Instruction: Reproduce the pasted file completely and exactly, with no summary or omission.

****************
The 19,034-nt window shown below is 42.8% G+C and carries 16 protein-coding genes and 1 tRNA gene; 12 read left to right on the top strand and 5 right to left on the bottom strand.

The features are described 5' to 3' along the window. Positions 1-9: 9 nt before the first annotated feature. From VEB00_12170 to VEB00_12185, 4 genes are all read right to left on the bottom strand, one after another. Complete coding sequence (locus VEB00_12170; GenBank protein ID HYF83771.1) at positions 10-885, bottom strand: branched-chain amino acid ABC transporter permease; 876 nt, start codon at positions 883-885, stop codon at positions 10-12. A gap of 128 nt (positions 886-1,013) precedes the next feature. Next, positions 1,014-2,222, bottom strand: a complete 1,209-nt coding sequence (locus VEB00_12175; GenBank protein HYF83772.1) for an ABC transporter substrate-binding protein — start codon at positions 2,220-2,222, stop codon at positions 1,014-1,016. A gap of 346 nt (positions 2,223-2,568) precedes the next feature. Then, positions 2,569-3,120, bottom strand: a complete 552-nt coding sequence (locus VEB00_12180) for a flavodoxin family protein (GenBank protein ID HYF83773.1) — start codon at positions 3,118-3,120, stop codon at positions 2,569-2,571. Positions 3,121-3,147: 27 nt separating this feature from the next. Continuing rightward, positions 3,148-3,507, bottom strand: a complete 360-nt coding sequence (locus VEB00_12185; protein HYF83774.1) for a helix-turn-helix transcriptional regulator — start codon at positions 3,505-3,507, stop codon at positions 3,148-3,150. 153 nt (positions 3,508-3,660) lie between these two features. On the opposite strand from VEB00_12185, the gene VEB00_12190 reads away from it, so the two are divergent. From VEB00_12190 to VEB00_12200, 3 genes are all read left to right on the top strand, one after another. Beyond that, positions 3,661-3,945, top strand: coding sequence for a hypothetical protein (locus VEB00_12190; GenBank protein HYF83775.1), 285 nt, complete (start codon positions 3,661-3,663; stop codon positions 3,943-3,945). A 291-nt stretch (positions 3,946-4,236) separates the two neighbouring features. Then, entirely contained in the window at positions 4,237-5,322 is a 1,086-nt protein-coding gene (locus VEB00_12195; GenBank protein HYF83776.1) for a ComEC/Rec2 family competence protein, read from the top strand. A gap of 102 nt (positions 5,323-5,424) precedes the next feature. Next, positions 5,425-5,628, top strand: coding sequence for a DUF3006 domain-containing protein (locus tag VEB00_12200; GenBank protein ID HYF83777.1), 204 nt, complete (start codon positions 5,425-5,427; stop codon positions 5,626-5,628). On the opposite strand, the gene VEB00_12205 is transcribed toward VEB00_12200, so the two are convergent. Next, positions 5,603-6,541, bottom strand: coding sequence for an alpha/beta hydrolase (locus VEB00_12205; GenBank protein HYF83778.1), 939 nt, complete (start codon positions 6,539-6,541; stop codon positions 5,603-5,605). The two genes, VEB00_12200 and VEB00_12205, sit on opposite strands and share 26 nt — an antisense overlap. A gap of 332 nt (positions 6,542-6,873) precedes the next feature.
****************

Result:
The 19,034-nt window shown below is 42.8% G+C and carries 16 protein-coding genes and 1 tRNA gene; 12 read left to right on the top strand and 5 right to left on the bottom strand.

The features are described 5' to 3' along the window. Positions 1-9: 9 nt before the first annotated feature. From VEB00_12170 to VEB00_12185, 4 genes are all read right to left on the bottom strand, one after another. Complete coding sequence (locus VEB00_12170; GenBank protein ID HYF83771.1) at positions 10-885, bottom strand: branched-chain amino acid ABC transporter permease; 876 nt, start codon at positions 883-885, stop codon at positions 10-12. A gap of 128 nt (positions 886-1,013) precedes the next feature. Next, positions 1,014-2,222, bottom strand: a complete 1,209-nt coding sequence (locus VEB00_12175; GenBank protein HYF83772.1) for an ABC transporter substrate-binding protein — start codon at positions 2,220-2,222, stop codon at positions 1,014-1,016. A gap of 346 nt (positions 2,223-2,568) precedes the next feature. Then, positions 2,569-3,120, bottom strand: a complete 552-nt coding sequence (locus VEB00_12180) for a flavodoxin family protein (GenBank protein ID HYF83773.1) — start codon at positions 3,118-3,120, stop codon at positions 2,569-2,571. Positions 3,121-3,147: 27 nt separating this feature from the next. Continuing rightward, positions 3,148-3,507, bottom strand: a complete 360-nt coding sequence (locus VEB00_12185; protein HYF83774.1) for a helix-turn-helix transcriptional regulator — start codon at positions 3,505-3,507, stop codon at positions 3,148-3,150. 153 nt (positions 3,508-3,660) lie between these two features. On the opposite strand from VEB00_12185, the gene VEB00_12190 reads away from it, so the two are divergent. From VEB00_12190 to VEB00_12200, 3 genes are all read left to right on the top strand, one after another. Beyond that, positions 3,661-3,945, top strand: coding sequence for a hypothetical protein (locus VEB00_12190; GenBank protein HYF83775.1), 285 nt, complete (start codon positions 3,661-3,663; stop codon positions 3,943-3,945). A 291-nt stretch (positions 3,946-4,236) separates the two neighbouring features. Then, entirely contained in the window at positions 4,237-5,322 is a 1,086-nt protein-coding gene (locus VEB00_12195; GenBank protein HYF83776.1) for a ComEC/Rec2 family competence protein, read from the top strand. A gap of 102 nt (positions 5,323-5,424) precedes the next feature. Next, positions 5,425-5,628, top strand: coding sequence for a DUF3006 domain-containing protein (locus tag VEB00_12200; GenBank protein ID HYF83777.1), 204 nt, complete (start codon positions 5,425-5,427; stop codon positions 5,626-5,628). On the opposite strand, the gene VEB00_12205 is transcribed toward VEB00_12200, so the two are convergent. Next, positions 5,603-6,541, bottom strand: coding sequence for an alpha/beta hydrolase (locus VEB00_12205; GenBank protein HYF83778.1), 939 nt, complete (start codon positions 6,539-6,541; stop codon positions 5,603-5,605). The two genes, VEB00_12200 and VEB00_12205, sit on opposite strands and share 26 nt — an antisense overlap. A gap of 332 nt (positions 6,542-6,873) precedes the next feature.